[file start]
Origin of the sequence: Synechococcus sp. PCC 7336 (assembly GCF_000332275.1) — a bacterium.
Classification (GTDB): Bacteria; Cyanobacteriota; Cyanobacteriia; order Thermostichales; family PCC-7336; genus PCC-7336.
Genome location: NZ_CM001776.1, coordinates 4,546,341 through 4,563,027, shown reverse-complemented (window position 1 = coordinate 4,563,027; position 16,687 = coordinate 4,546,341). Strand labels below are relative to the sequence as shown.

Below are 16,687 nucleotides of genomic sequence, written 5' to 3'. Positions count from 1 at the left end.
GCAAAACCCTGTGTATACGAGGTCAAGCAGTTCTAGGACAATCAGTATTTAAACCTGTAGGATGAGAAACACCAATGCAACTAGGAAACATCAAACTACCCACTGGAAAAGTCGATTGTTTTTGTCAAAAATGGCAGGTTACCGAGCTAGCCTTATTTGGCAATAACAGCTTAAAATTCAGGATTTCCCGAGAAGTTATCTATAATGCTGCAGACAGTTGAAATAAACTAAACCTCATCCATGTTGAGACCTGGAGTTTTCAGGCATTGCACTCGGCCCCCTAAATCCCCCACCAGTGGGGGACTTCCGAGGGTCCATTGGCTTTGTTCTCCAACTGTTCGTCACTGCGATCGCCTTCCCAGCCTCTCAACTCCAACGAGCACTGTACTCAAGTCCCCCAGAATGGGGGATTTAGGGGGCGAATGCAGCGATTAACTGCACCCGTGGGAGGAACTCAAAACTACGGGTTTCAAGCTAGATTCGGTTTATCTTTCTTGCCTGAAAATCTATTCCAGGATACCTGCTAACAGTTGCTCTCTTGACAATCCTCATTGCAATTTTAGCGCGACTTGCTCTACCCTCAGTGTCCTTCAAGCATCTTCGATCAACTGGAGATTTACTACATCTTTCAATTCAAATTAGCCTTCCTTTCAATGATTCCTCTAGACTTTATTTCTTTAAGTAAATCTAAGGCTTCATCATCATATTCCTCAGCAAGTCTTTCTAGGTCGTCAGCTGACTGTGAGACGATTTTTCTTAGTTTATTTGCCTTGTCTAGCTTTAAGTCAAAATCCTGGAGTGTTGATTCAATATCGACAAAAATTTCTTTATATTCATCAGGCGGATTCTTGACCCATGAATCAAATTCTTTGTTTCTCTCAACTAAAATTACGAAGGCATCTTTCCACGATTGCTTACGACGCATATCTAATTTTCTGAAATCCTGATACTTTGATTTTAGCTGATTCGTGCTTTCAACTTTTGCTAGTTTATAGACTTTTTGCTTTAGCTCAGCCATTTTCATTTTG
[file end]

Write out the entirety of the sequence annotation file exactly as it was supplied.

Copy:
Origin of the sequence: Synechococcus sp. PCC 7336 (assembly GCF_000332275.1) — a bacterium.
Classification (GTDB): Bacteria; Cyanobacteriota; Cyanobacteriia; order Thermostichales; family PCC-7336; genus PCC-7336.
Genome location: NZ_CM001776.1, coordinates 4,546,341 through 4,563,027, shown reverse-complemented (window position 1 = coordinate 4,563,027; position 16,687 = coordinate 4,546,341). Strand labels below are relative to the sequence as shown.

Below are 16,687 nucleotides of genomic sequence, written 5' to 3'. Positions count from 1 at the left end.
GCAAAACCCTGTGTATACGAGGTCAAGCAGTTCTAGGACAATCAGTATTTAAACCTGTAGGATGAGAAACACCAATGCAACTAGGAAACATCAAACTACCCACTGGAAAAGTCGATTGTTTTTGTCAAAAATGGCAGGTTACCGAGCTAGCCTTATTTGGCAATAACAGCTTAAAATTCAGGATTTCCCGAGAAGTTATCTATAATGCTGCAGACAGTTGAAATAAACTAAACCTCATCCATGTTGAGACCTGGAGTTTTCAGGCATTGCACTCGGCCCCCTAAATCCCCCACCAGTGGGGGACTTCCGAGGGTCCATTGGCTTTGTTCTCCAACTGTTCGTCACTGCGATCGCCTTCCCAGCCTCTCAACTCCAACGAGCACTGTACTCAAGTCCCCCAGAATGGGGGATTTAGGGGGCGAATGCAGCGATTAACTGCACCCGTGGGAGGAACTCAAAACTACGGGTTTCAAGCTAGATTCGGTTTATCTTTCTTGCCTGAAAATCTATTCCAGGATACCTGCTAACAGTTGCTCTCTTGACAATCCTCATTGCAATTTTAGCGCGACTTGCTCTACCCTCAGTGTCCTTCAAGCATCTTCGATCAACTGGAGATTTACTACATCTTTCAATTCAAATTAGCCTTCCTTTCAATGATTCCTCTAGACTTTATTTCTTTAAGTAAATCTAAGGCTTCATCATCATATTCCTCAGCAAGTCTTTCTAGGTCGTCAGCTGACTGTGAGACGATTTTTCTTAGTTTATTTGCCTTGTCTAGCTTTAAGTCAAAATCCTGGAGTGTTGATTCAATATCGACAAAAATTTCTTTATATTCATCAGGCGGATTCTTGACCCATGAATCAAATTCTTTGTTTCTCTCAACTAAAATTACGAAGGCATCTTTCCACGATTGCTTACGACGCATATCTAATTTTCTGAAATCCTGATACTTTGATTTTAGCTGATTCGTGCTTTCAACTTTTGCTAGTTTATAGACTTTTTGCTTTAGCTCAGCCATTTTCATTTTG